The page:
DEU EdTech Quick Tips – Issue 36

In this Issue: Tool Updates and Tricks

    • Canvas Rich Content Editor (RCE) Update
    • Embedding Panopto Videos via the New RCE
    • The Undelete Function in Canvas
    • Canvas Support Updates
    • DEU support and contact information

New Rich Content Editor (RCE) in Canvas

You may have noticed a few changes to the Rich Content Editor (RCT) in Canvas this last week. The RCE is the tool for updating text, adding links, inserting video etc. in Canvas pages. It is used in:

      • Announcements
      • Assignments
      • Discussions
      • Pages
      • Quizzes
      • Syllabus

The updates change the layout of the RCE to make it more intuitive by grouping functions. The updated editor also allows users more control. For example, it will be easier to link a file.

Read more to see a comparison of the version we have been using to the new Rich Text editor. You can also access the complete feature release notes for information on all the New RCE enhancements.

Embedding Panopto Videos via the New RCE

One of the new features made possible by the RCE updates is the inclusion of a dedicated Panopto Embed button in your editor’s toolbar.

Using the dedicated Panopto button will ensure that your videos are permissioned correctly within your course. This process ensures students registered in the course have the permissions they need to view the content and that your videos will remain in your course when imported into future sections of the class.

See the updated Knowledge Base article for complete instructions for embedding Panopto videos in your Canvas pages or watch an updated video of the process.

The Undelete Function in Canvas

Photo by Andrea Piacquadio from Pexels

Spend enough time building and rearranging content in Canvas, and you are likely to find yourself accidentally deleting something. There is no obvious way to “undo” an action in Canvas, so where does that leave you?

Luckily there is an “undelete” function in Canvas that works quite well (even if the function is obscured). Follow these steps:

      1. Go to your course in Canvas.
      2. Locate the course URL in your browser’s URL bar. It will end with a string of numbers unique to your course, and look something like this:
      3. At the end of the URL, type “/undelete”, so that it reads like this:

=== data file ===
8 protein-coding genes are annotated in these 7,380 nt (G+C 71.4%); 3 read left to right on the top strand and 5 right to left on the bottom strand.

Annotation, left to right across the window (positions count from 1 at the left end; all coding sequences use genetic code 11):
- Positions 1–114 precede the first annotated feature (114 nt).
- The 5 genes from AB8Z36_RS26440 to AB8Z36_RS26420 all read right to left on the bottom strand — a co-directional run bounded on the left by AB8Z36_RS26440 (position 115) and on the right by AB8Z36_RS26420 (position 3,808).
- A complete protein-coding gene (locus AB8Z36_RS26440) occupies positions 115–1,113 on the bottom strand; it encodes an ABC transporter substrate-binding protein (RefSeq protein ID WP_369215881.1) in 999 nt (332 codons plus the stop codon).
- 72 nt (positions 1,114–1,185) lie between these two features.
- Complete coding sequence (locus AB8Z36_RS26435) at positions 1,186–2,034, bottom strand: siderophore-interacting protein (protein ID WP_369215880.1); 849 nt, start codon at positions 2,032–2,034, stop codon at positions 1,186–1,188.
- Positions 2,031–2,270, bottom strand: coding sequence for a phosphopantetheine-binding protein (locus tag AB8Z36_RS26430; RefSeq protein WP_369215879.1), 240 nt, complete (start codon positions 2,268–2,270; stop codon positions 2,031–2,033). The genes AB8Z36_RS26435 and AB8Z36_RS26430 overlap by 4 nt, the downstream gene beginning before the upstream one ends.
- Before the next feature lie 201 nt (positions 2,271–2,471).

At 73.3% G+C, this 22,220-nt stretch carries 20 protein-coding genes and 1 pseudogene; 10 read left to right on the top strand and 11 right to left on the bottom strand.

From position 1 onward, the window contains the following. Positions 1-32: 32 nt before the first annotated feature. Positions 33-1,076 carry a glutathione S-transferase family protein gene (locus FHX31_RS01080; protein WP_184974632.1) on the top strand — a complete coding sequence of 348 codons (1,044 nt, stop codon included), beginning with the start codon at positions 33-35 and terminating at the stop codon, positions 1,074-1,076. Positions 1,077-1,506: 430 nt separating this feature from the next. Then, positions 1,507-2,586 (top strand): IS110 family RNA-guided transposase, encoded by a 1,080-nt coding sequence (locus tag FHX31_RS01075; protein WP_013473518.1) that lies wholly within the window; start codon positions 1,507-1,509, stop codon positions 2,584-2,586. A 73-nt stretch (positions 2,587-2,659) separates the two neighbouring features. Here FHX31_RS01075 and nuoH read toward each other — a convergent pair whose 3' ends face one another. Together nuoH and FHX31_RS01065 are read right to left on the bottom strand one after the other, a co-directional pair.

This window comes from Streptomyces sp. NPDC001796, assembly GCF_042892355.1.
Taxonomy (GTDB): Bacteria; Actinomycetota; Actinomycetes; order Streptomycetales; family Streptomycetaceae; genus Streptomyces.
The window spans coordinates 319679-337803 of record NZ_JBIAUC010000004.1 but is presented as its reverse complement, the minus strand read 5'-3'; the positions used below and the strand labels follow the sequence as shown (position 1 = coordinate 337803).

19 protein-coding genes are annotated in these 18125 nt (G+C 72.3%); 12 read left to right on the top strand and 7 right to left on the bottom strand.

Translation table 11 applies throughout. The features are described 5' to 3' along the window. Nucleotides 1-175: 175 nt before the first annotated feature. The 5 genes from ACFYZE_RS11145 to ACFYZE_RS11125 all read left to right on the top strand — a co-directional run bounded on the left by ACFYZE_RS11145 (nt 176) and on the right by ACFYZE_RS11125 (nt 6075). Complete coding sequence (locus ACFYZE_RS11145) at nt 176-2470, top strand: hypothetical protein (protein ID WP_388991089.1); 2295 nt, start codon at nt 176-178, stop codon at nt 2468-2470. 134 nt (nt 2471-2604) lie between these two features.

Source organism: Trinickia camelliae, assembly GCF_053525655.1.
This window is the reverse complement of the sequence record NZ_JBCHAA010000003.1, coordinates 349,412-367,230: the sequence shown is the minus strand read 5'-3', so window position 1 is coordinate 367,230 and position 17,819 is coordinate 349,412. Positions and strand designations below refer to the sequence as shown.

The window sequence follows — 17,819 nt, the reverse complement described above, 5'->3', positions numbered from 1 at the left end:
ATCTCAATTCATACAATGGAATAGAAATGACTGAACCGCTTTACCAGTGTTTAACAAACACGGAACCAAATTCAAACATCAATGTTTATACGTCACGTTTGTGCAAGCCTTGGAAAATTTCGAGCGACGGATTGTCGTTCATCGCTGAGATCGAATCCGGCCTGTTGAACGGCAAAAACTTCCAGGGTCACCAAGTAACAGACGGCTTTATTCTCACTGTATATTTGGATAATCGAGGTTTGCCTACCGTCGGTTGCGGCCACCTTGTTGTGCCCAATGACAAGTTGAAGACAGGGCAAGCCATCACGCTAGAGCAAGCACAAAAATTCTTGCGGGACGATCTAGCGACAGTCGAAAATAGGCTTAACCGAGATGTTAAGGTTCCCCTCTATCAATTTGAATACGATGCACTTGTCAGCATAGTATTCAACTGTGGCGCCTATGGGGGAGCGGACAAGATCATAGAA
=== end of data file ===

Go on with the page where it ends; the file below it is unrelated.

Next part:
4. Press the Enter/Return key. You should then see a list that reads “Restore Deleted Items” with all of the recoverable items.

That’s it! Canvas does offer the following warning:

“Keep in mind that some items may have lost some of their associated data when they were deleted. Make sure you confirm the results of any restores you perform.”

So, double-check that the item is back where you need it in your course and that the settings and publishing are still correct.

Canvas Support Updates

For most campus technology support, the USask Helpdesk is the place to go. In the case of Canvas, however, there is additional support via chat or by phone. You can access this by clicking the question mark help button at the bottom of the global navigation in Canvas. If you used this support line last term you likely noticed that wait times could vary widely, leaving you stuck waiting on the line. Canvas has recently introduced a new option, callback. This keeps your place in the queue, allowing you to get on with your day, and a support agent will call you back. Here is how Canvas describes the new service:

    • Callbacks are offered between 7am and 7pm MT to faculty and admins.
    • When a user requests a callback, it retains their position in line the same as if they had stayed on hold. The system connects the call with our agent and then calls the user back immediately after being answered by our agent.
    • The option to request a call back is provided every 2 minutes and 45 seconds.
    • We [Canvas] do not offer callbacks 24×7 or to students because callbacks increase wait time, essentially forcing us to take more calls than we have the capacity to handle.